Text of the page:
Installing Folding Shower Seats
We find the typical shower wall surround to be a 2x4 wood stud frame, covered with gypsum drywall, tile board or plaster lath. The wall finish is typically ceramic tile. These materials alone are not adequate to support the seat unless
you can mount into existing wood blocking or studs
Adequate wall support is absolutely necessary!For new construction:
We suggest installing continuous 2 x 12 wood blocking between the
studs, starting from the floor plate up to at least 24 inches above the
shower floor.Remodeling an existing shower:
This can be more involved. If the shower backs
up to an interior wall, consider removing the wallboard and installing
the blocking from the backside. If not, it may be necessary to remove
and replace a portion of the existing shower wall tile.
If neither of the above options are possible the seat may be mounted into existing studs. Be aware, however, that this may lower the weight the seat can support. Some wall studs may be low quality, weakened by cracks or other unseen conditions.
Locate the wall studs to determine where to place the seat using one of these techniques:
- Run a stud finder along the wall until it detects a stud, and then mark the location with a fine point marker.
- Or make a hole in the grout line using a variable speed drill with a 1/8 inch masonry bit or glass and tile bit. If you don't hit a stud on the first try, bend a piece of stiff wire and insert it in the hole. Spin the wire left and right until it contacts a stud. Re-drill in the new spot, and you should hit the stud. Measure 16 inches from this point to find the second stud.
You may find that there is existing wood blocking, which is even better than the studs.
Mounting the folding shower seat is easy once the wood blocking is in place and the wall finish has been installed.
- Measure up from the floor and mark the height where you want to install the folding shower seat, normally 17-19 inches above the floor.
- Hold the folding shower seat against the tile with each end over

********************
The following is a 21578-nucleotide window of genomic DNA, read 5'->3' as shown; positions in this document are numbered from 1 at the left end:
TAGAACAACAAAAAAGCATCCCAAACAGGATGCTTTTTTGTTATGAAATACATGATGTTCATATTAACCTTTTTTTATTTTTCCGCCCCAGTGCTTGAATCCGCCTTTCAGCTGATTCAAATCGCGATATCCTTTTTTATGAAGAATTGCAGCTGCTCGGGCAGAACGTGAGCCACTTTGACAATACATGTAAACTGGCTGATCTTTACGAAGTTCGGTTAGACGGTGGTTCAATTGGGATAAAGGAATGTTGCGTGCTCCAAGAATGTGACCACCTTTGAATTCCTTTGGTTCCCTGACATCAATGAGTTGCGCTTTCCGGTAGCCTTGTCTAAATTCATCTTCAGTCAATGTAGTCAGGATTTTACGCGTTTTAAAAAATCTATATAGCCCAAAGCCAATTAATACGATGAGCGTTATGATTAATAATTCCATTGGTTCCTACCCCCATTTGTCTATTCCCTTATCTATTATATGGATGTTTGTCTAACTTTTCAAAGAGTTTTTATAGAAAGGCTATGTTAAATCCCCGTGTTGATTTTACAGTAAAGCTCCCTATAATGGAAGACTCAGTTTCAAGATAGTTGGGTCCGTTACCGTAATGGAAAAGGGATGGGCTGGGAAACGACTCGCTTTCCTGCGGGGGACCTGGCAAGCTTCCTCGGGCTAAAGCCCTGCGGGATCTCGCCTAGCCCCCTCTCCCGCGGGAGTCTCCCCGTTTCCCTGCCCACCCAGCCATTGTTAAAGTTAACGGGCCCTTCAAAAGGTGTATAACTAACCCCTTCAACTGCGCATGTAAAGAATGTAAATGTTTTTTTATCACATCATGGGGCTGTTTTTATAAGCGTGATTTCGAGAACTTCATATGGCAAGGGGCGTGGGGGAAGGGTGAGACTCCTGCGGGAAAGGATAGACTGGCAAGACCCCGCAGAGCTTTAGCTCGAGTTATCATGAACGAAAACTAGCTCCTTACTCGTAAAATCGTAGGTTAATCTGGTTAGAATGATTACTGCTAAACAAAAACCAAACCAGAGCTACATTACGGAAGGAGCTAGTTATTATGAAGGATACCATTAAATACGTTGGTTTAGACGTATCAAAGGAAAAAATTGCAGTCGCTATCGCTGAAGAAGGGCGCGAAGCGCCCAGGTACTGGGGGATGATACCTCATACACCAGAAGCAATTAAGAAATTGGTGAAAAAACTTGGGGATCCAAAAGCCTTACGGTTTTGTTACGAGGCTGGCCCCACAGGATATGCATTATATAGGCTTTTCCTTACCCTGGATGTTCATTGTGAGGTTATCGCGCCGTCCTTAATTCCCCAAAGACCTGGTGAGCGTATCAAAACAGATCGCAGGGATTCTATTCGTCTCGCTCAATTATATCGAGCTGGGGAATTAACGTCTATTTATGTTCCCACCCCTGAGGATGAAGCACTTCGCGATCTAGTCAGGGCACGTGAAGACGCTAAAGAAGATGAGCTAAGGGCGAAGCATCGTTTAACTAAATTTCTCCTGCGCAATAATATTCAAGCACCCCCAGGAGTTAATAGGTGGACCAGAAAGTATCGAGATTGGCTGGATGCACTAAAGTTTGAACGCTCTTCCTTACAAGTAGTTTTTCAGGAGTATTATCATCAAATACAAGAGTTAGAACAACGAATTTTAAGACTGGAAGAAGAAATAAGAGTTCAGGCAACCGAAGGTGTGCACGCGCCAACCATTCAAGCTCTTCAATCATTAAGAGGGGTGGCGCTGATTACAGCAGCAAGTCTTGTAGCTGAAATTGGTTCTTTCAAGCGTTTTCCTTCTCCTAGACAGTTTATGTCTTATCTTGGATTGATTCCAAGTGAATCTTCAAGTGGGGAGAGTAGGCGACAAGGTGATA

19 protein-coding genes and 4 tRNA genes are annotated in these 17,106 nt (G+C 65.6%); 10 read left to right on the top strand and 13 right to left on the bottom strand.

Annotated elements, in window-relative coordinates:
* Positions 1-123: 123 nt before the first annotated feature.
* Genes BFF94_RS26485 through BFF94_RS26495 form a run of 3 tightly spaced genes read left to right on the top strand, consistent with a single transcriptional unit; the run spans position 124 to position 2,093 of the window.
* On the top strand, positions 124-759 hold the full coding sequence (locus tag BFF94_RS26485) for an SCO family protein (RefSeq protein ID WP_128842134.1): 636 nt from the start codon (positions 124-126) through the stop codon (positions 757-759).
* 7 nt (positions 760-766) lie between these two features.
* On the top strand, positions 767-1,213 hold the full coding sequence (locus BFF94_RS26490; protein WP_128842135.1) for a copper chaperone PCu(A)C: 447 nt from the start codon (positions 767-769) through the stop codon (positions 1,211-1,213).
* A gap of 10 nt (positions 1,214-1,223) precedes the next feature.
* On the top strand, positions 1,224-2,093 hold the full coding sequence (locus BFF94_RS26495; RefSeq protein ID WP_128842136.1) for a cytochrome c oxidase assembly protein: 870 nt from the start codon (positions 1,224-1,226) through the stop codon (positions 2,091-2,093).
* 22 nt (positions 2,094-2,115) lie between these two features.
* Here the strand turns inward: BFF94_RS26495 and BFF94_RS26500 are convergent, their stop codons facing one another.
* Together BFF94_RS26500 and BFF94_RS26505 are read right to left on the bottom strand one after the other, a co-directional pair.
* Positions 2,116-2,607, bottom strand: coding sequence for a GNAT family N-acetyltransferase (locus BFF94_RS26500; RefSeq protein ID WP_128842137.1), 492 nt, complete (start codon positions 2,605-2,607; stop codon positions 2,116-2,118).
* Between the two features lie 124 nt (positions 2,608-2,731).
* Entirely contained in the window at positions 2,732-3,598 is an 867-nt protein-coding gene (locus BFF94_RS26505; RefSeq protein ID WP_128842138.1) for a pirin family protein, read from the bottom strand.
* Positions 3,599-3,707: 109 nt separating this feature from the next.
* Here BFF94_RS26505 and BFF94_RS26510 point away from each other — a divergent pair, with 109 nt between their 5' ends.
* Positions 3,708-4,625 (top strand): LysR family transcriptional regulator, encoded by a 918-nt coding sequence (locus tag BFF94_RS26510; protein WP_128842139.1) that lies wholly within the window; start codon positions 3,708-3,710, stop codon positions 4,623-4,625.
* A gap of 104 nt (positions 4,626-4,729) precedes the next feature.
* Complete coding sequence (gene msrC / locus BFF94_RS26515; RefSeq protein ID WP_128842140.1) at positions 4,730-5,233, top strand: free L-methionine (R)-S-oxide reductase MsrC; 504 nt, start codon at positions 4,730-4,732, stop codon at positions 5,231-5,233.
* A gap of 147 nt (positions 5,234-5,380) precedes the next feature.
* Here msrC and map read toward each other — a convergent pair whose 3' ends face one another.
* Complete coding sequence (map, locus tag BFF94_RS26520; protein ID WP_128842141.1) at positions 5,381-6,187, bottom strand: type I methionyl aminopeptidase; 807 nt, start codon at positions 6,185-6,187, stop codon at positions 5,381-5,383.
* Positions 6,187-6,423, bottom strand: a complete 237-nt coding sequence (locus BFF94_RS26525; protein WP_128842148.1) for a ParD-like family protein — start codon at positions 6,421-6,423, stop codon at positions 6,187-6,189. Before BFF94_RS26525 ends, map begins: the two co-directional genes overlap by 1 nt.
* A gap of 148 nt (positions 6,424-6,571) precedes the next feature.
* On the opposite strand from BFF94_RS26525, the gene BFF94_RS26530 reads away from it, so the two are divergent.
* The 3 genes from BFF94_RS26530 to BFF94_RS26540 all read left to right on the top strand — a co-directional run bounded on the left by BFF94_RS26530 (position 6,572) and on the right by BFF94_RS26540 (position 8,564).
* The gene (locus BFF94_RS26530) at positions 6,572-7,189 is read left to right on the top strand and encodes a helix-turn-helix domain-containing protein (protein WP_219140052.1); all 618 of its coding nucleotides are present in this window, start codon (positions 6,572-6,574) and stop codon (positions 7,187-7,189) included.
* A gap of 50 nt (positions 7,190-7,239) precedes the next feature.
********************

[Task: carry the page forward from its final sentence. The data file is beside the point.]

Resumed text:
a stud, and mark the locations of the holes in the mounting brackets with a magic marker. (You may wish to make some supports by cutting some scrap wood as spacers to stand the folding shower seat
on. Or, use the paper template that some folding shower seats come with.)
- Use a punch and hammer to carefully nick the tile to prevent the drill bit from wondering. (Another alternative is to put masking tape on the spot. This will prevent the drill from skating over the slick surface and prevent the tile from shattering if you use a masonry bit.)
- Use a glass or tile drill bit, or a carbide masonry bit and drill through the tile. A bit that is a least 1/32 inch wider than your mounting screws will prevent the tiles from fracturing when you turn the screws. Mount the bit in a variable speed drill and start the bit at slow speed
to keep it from sliding off your mark. Apply light, even pressure as
you drill so you don't crack the tile. Drill only through the tile and
its backing. Then switch to a wood bit that's 1/16 inch narrower than
your screws, and drill pilot holes in the studs. All anchoring hardware must be carefully selected to insure proper installation. If it comes with plain steel or chrome plated screws, replace them with
stainless steel screws. Common steel and even chrome plated screws will
rust over time.
- Mount your new shower seat. Apply silicone caulk to the holes before you mount the brackets. This
keeps water from leaking behind the screws and damaging the backing
board under the tile. The silicone will also prevent any movement that
may work loose over time. Screw the folding shower seat to the wall. Tighten the screws firmly, but don't over tighten, or you could crack the tiles. Detailed instructions are included with your purchase.
- To patch a hole, shoot in a dab of silicone caulk, flatten it so it
doesn't protrude into the grout channel, and give it two to three hours
to dry. If you're using powdered grout instead of premixed, mix up a
small amount in the lid of a jar. A Popsicle stick makes a good
touch-up applicator its rounded edge nicely matches the concave shape
of most grout lines.
- Consider adding grab bars. Transferring someone from a wheelchair to the
tub is one of the most hazardous activities you may ever have to
attempt at home. Getting into the tub is also hazardous for
semi-ambulatory persons. To accommodate these individuals, your tub or
shower area must be carefully designed to provide maximum safety for a
We hope you enjoy the convenience of your new folding shower seat. If you have questions or need further assistance, please feel free to contact us.